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HP w2558hc review: HP w2558hc

HP w2558hc

Eric Franklin Former Editorial Director
Eric Franklin led the CNET Tech team as Editorial Director. A 20-plus-year industry veteran, Eric began his tech journey testing computers in the CNET Labs. When not at work he can usually be found at the gym, chauffeuring his kids around town, or absorbing every motivational book he can get his hands on.
Expertise Graphics and display technology. Credentials
  • Once wrote 50 articles in one month.
Eric Franklin
7 min read

The 25.5-inch Hewlett-Packard w2558hc is packed with features and at an average price of $460, it's well worth the investment. A quick list of its features include: two HDMI ports, a Webcam, a microphone, five USB ports, compact flash and SD card reader, a night light, and a built-in digital photo frame tool. It can't quite compare with the $800 Planar PX2611w's higher quality In Plane Switching panel and more accurate color reproduction; however, what the HP w2558hc lacks in viewing angles, it makes up for in sheer bang for the buck. Unless owning an IPS-based monitor is of the utmost importance, we recommend the HP w2558hc, thanks to its comparatively low price and abundance of features.


HP w2558hc

The Good

The HP w2558hc is a feature-laden display with numerous connection options and extras. Also, it has a built-in digital photo frame interface and good performance in movies and games.

The Bad

The HP w2558hc has no pivoting feature, lackluster viewing angles, and its gaming preset is calibrated too bright.

The Bottom Line

The HP w2558hc is jam-packed with features and well worth its asking price.

Design and features
The HP w2558hc looks like a larger version of the HP 2009m and even more so, the HP w2408h. The monitor's black bezel and 25.5-inch screen are strikingly glossy and, not surprisingly, fingerprint magnets.

The bezel measures 1.5 inches on all sides while a 1-inch long, gray overlay surrounds the entire bezel. Along the top, right side of the overlay is a cool-looking 1.5-inch long translucent power button that emits a slight turquoise glow. The gray footstand is about 11.6 inches wide and 11.4 inches deep. Knocking the display from the sides only made the screen wobble, while the footstand and the rest of the display stayed put. The screen height is adjustable by nearly 3 inches, and sits about 3.5 inches from the desktop at its highest point. The display's full width is 24.5 inches; slightly longer than Planar PX2611w's length of 23.5 inches. The HP's panel is 3.25 inches deep from bezel to back.

The neck of the display is designed with a hinge at its base and the top. This lets the screen tilt all the way back so that it's facing directly up. If the display were a touch screen, this would be useful; but since it isn't, we don't see anyone using this feature. We did appreciate the cable router on the neck that keeps loose cables nice and tidy. Although the panel doesn't swivel independently of the stand, the stand rests on a small "button" on the bottom of the footstand, which protrudes slightly. This small button, which allows the whole display to rotate 360 degrees is a useful, low-cost way of implementing swiveling.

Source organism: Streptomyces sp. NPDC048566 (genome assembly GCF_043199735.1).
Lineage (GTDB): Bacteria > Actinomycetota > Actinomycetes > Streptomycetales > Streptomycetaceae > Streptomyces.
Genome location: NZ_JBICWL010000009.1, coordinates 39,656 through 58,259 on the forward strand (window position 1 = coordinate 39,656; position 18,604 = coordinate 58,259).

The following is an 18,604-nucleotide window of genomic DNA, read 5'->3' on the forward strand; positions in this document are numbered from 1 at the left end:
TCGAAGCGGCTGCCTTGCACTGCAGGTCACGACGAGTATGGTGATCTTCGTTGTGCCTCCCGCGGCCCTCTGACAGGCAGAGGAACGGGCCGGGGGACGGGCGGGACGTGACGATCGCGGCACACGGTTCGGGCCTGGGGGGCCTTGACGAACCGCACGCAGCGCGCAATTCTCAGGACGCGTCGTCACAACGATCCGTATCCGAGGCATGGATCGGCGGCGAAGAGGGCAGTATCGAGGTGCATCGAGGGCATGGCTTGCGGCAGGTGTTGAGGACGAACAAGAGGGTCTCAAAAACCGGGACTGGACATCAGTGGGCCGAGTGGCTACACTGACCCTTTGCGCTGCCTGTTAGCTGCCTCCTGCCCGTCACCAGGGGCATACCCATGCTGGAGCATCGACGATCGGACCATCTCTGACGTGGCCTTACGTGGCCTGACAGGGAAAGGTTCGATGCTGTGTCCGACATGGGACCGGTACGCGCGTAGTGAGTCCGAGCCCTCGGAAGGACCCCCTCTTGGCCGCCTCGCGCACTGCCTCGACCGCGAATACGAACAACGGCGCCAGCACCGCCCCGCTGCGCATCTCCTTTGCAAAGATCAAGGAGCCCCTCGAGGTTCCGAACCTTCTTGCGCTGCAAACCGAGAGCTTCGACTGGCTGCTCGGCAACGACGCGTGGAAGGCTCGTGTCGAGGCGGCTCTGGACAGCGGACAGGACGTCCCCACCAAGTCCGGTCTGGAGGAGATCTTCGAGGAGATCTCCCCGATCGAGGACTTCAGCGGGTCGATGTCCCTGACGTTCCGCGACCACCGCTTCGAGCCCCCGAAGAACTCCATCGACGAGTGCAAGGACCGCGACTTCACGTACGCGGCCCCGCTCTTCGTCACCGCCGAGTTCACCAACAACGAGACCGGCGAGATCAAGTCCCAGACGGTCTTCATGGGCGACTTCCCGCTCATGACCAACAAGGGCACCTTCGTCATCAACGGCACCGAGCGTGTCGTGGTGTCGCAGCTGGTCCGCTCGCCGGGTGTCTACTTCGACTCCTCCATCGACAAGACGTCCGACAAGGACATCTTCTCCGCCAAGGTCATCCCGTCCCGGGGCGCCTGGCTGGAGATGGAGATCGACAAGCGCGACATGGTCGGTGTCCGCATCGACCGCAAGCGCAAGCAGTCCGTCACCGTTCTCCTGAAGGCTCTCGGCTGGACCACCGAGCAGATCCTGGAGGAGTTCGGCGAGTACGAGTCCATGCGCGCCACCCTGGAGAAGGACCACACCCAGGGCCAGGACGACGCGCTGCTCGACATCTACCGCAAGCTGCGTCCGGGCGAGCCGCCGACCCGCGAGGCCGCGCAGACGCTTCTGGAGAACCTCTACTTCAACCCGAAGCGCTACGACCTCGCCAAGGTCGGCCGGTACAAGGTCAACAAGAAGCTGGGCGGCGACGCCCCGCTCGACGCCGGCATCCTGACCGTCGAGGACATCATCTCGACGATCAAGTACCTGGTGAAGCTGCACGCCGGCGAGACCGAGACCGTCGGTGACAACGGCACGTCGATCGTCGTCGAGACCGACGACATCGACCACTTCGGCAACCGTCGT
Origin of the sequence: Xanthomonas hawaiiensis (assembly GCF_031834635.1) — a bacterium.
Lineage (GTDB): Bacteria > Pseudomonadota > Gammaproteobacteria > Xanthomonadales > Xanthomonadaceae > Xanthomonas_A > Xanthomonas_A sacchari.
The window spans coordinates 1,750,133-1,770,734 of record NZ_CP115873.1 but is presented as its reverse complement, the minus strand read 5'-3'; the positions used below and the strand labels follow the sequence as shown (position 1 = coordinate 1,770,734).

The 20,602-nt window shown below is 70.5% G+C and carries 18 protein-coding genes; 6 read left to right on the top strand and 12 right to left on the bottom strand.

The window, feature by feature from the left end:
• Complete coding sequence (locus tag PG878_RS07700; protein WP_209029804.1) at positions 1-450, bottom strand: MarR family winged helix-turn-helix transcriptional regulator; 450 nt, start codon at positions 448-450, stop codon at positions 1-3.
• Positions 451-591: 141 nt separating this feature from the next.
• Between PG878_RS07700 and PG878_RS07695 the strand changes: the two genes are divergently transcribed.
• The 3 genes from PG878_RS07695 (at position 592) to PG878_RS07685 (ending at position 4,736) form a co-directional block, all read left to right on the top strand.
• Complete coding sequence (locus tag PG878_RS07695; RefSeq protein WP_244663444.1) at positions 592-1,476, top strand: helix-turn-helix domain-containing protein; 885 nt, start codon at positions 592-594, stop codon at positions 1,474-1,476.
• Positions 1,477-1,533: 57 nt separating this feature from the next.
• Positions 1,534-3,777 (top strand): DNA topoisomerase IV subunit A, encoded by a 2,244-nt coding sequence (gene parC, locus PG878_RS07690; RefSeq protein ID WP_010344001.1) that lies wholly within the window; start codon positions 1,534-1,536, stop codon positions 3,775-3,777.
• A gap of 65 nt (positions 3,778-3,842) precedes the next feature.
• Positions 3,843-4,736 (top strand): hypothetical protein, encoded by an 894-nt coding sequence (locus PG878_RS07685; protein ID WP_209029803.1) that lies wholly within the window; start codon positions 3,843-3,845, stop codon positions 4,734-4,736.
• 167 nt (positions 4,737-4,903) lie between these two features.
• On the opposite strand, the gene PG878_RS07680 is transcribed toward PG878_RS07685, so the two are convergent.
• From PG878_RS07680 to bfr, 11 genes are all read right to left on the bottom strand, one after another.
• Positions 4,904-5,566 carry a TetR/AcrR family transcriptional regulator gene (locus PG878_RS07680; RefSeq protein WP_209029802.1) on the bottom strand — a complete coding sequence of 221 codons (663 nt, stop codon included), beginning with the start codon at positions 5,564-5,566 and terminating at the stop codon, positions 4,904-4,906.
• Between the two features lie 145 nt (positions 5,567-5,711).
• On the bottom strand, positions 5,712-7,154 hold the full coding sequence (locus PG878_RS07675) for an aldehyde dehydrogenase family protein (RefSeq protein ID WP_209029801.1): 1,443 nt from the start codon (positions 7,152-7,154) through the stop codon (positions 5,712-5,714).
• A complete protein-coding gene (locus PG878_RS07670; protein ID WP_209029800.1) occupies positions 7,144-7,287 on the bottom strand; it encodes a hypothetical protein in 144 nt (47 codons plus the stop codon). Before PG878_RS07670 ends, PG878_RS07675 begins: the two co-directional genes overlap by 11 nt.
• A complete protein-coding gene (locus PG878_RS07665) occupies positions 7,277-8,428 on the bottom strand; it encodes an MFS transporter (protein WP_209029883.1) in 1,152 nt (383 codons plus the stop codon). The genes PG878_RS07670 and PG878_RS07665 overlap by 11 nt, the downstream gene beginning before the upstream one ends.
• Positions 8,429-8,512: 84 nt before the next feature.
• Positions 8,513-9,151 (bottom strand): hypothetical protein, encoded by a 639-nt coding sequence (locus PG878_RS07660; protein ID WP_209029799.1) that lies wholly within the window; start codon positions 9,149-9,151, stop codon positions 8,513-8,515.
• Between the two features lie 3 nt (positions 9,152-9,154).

Video Connection options include one DVI and two HDMI ports, with two USB downstream and one upstream to the right of the DVI. On the left side of the panel are a number of connection options, including two USB ports, a CompactFlash port, and a SD/Memory Stick Card reader. Also, sticking out on the side is a removable miniremote control, used for navigating through photos and editing slideshows, with the w2558hc's built-in digital photo frame tool. The HP w2558hc also includes built-in speakers on the back of the display.

There's a built-in Webcam on the top part of the bezel and to the right of that is a small hole for the built-in microphone. Facing downward, in the bottom middle of the bezel, is a "task light." The task light includes three brightness settings and can be helpful if there isn't enough ambient light in the room to calibrate the monitor in the dark.

Located in the upper left-hand corner of the HP's bezel is a useful ambient light sensor. The light sensor automatically increases or decreases the brightness of the display, which grows darker with little ambient light and brighter with more--useful in a room that gets a lot of sunlight. (You can disable the sensor via the onscreen display.)

The onscreen display is located on the lower right-hand corner of the bezel and includes four buttons. Each button feels distinct and gives a satisfying snap when pressed. The OSD includes controls for many options including brightness, contrast, aspect ratio, and color temperature. In addition, there are four video presets: Movie, Photo, Gaming, and Text. Each preset changes the brightness, contrast, and--in some cases--color temperature. While the settings for Movie, Photo, and Text met their intended goals, the Gaming preset made our test game look too drab.